Leadership and Homeland Security
A colleague sent me an interesting perspective on leadership. It is from a lecture that William Deresiewicz, a literary critic and former Yale professor, delivered to the plebe class of the United States Military Academy at West Point in October 2009. http://www.theamericanscholar.org/solitude-and-leadership/
As he speaks to future Army leaders, the lecturer builds the case that a crisis of leadership exists – in every institution, not just Government. That the generation of students and recent graduates are driven to be experts, focused on one thing, but not always interested in learning about many things. He contends that leadership is about thinking, about vision, and most of all about courage.
I think this applies to homeland security.
Within the depths of many homeland security agencies, in pockets of private industry that serves the Government, and in stakeholder groups external to the Government, we are developing single pockets of expertise – both mission and technical. But, as the lecturer contends, we are not building leaders who are thinkers. “People who can formulate a new direction: for the country, for a corporation or a college, for the Army—a new way of doing things, a new way of looking at things. People, in other words, with vision.”
We get resumes of these experts all the time at Arc Aspicio – the person who only wants to do emergency planning, or the expert that wants to specialize in biochemical weapons of mass destruction, or conflict resolution related to international peace in third world countries. We need broader thinkers, and those that are interested in always learning. We need people that can become experts quickly to solve a specific problem.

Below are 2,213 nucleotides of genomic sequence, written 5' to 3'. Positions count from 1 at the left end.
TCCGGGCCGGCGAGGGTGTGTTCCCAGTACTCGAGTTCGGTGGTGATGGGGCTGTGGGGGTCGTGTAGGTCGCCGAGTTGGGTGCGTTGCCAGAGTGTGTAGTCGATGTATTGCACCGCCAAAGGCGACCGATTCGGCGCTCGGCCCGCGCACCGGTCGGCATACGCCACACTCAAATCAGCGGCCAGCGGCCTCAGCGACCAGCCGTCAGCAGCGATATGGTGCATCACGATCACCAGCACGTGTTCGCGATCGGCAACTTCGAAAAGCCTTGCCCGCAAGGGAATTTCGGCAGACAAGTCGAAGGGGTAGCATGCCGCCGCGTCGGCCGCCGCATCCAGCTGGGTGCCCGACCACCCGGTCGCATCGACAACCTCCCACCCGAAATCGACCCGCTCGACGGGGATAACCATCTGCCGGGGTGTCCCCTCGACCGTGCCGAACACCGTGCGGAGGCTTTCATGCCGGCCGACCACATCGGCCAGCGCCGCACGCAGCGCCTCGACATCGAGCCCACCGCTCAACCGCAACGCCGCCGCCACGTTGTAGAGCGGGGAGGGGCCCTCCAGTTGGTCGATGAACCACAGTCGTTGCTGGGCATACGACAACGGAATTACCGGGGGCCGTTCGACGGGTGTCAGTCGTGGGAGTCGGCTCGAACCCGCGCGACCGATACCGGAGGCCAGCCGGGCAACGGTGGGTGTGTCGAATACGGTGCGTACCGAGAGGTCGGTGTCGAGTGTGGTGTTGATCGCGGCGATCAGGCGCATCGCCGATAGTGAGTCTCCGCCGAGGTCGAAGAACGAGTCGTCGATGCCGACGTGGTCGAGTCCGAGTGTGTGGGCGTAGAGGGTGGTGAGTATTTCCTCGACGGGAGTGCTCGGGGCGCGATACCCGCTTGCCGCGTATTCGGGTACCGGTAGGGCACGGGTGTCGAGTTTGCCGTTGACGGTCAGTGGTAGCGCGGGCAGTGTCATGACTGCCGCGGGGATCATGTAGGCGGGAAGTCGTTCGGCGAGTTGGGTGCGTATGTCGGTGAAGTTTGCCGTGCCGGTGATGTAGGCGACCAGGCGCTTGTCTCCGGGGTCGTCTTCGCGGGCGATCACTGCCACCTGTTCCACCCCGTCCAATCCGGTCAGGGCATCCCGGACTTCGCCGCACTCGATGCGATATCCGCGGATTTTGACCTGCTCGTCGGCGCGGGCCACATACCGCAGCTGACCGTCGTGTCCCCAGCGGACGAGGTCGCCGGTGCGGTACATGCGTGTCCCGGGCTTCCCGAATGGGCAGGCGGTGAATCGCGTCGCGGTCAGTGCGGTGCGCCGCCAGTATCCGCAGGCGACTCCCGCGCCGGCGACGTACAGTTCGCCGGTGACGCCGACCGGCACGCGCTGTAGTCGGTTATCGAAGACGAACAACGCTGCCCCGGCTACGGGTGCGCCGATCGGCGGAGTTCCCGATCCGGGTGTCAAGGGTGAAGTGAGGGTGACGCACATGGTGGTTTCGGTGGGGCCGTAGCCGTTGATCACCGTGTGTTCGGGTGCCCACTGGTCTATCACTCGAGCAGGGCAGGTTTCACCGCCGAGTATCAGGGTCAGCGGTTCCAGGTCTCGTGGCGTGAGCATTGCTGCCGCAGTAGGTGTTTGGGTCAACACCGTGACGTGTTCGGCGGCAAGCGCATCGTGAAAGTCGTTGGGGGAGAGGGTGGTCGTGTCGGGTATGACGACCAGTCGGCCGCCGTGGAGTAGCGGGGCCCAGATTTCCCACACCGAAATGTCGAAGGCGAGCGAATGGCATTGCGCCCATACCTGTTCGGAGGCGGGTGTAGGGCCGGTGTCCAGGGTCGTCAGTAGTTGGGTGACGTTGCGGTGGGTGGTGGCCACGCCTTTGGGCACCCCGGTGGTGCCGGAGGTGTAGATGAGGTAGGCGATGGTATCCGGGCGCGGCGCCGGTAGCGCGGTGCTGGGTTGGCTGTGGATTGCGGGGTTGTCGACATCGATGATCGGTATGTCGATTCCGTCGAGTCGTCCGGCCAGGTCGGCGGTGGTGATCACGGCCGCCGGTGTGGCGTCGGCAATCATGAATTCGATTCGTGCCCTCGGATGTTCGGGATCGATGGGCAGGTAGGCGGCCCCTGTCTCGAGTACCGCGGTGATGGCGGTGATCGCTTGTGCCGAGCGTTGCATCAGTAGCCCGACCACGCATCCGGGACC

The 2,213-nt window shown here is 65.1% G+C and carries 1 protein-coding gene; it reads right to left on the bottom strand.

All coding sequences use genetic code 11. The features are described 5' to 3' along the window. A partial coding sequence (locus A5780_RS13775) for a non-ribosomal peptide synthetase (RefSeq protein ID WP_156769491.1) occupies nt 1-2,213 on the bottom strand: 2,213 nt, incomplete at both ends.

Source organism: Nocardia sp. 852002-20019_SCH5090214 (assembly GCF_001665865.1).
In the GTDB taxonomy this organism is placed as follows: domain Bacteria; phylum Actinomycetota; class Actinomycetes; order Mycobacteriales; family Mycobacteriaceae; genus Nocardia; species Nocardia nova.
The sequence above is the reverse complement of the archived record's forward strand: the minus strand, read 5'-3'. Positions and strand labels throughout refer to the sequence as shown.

Leadership is about courage and persistence. In homeland security, it is not enough to look for ways to apply what you already know. It is about the persistence to consistently pursue the right answer, to look at all sources for the best answer. Not just working with the same group of people, on the same projects. Working with other teams, other experts, in unexpected places. It is about the persistence to pursue a solution that people originally say won’t work or is too hard. And then to create the stakeholder buy-in to make it happen, one stakeholder, one person at a time. It takes time. It takes the relentless pursuit of the hard answer.
Pockets of expertise are important to solve very specific problems, but overall improvements in securing our borders and protecting our citizens require thinkers with vision and leaders that have the courage to have the big–picture thinking and then have the persistence to pursue the right answer, no matter how difficult this is. Homeland security requires broader thinkers that can talk with experts, and who can effectively work in cross-functional teams. Those that are willing to take an integrated view, who spend the time to reach out to other pockets of expertise.
The most unexpected homeland security solutions are found in the most unexpected places and take the longest to get everyone on board. It is then that they last.